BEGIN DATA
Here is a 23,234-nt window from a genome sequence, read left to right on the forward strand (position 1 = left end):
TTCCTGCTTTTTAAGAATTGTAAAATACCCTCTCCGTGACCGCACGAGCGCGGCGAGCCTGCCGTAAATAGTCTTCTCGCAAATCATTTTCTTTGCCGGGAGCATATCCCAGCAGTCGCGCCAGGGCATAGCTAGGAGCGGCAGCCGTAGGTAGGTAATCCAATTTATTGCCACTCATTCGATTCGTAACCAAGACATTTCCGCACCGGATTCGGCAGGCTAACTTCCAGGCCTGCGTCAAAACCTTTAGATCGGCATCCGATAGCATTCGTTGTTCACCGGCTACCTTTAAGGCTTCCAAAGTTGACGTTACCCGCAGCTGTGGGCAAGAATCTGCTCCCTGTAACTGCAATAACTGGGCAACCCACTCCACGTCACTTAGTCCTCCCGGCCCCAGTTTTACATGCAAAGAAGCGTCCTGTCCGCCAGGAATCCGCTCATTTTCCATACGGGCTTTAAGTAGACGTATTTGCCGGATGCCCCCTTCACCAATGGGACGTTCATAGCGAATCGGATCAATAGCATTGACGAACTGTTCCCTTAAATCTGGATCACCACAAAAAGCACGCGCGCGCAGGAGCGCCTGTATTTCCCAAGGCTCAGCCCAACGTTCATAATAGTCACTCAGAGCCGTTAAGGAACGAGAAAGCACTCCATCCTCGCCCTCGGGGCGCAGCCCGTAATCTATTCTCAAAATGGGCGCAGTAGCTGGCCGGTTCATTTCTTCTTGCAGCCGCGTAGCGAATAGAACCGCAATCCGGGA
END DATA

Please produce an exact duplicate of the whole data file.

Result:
Here is a 23,234-nt window from a genome sequence, read left to right on the forward strand (position 1 = left end):
TTCCTGCTTTTTAAGAATTGTAAAATACCCTCTCCGTGACCGCACGAGCGCGGCGAGCCTGCCGTAAATAGTCTTCTCGCAAATCATTTTCTTTGCCGGGAGCATATCCCAGCAGTCGCGCCAGGGCATAGCTAGGAGCGGCAGCCGTAGGTAGGTAATCCAATTTATTGCCACTCATTCGATTCGTAACCAAGACATTTCCGCACCGGATTCGGCAGGCTAACTTCCAGGCCTGCGTCAAAACCTTTAGATCGGCATCCGATAGCATTCGTTGTTCACCGGCTACCTTTAAGGCTTCCAAAGTTGACGTTACCCGCAGCTGTGGGCAAGAATCTGCTCCCTGTAACTGCAATAACTGGGCAACCCACTCCACGTCACTTAGTCCTCCCGGCCCCAGTTTTACATGCAAAGAAGCGTCCTGTCCGCCAGGAATCCGCTCATTTTCCATACGGGCTTTAAGTAGACGTATTTGCCGGATGCCCCCTTCACCAATGGGACGTTCATAGCGAATCGGATCAATAGCATTGACGAACTGTTCCCTTAAATCTGGATCACCACAAAAAGCACGCGCGCGCAGGAGCGCCTGTATTTCCCAAGGCTCAGCCCAACGTTCATAATAGTCACTCAGAGCCGTTAAGGAACGAGAAAGCACTCCATCCTCGCCCTCGGGGCGCAGCCCGTAATCTATTCTCAAAATGGGCGCAGTAGCTGGCCGGTTCATTTCTTCTTGCAGCCGCGTAGCGAATAGAACCGCAATCCGGGA